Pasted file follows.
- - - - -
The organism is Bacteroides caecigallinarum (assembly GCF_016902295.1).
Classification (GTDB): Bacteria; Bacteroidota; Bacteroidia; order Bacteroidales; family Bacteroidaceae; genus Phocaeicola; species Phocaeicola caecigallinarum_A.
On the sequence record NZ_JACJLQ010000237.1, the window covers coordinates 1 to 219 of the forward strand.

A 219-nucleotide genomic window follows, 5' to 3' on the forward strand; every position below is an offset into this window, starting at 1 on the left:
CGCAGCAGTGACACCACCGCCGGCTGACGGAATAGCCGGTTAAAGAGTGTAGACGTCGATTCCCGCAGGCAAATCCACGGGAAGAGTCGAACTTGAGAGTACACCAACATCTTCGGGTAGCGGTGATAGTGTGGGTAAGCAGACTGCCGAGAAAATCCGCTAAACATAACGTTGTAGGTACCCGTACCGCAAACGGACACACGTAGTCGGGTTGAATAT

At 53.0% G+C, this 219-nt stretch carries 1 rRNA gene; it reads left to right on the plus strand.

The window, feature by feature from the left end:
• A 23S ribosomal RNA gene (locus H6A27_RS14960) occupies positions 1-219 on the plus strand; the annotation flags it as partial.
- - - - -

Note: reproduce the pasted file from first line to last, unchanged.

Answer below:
The organism is Bacteroides caecigallinarum (assembly GCF_016902295.1).
Classification (GTDB): Bacteria; Bacteroidota; Bacteroidia; order Bacteroidales; family Bacteroidaceae; genus Phocaeicola; species Phocaeicola caecigallinarum_A.
On the sequence record NZ_JACJLQ010000237.1, the window covers coordinates 1 to 219 of the forward strand.

A 219-nucleotide genomic window follows, 5' to 3' on the forward strand; every position below is an offset into this window, starting at 1 on the left:
CGCAGCAGTGACACCACCGCCGGCTGACGGAATAGCCGGTTAAAGAGTGTAGACGTCGATTCCCGCAGGCAAATCCACGGGAAGAGTCGAACTTGAGAGTACACCAACATCTTCGGGTAGCGGTGATAGTGTGGGTAAGCAGACTGCCGAGAAAATCCGCTAAACATAACGTTGTAGGTACCCGTACCGCAAACGGACACACGTAGTCGGGTTGAATAT

At 53.0% G+C, this 219-nt stretch carries 1 rRNA gene; it reads left to right on the plus strand.

The window, feature by feature from the left end:
• A 23S ribosomal RNA gene (locus H6A27_RS14960) occupies positions 1-219 on the plus strand; the annotation flags it as partial.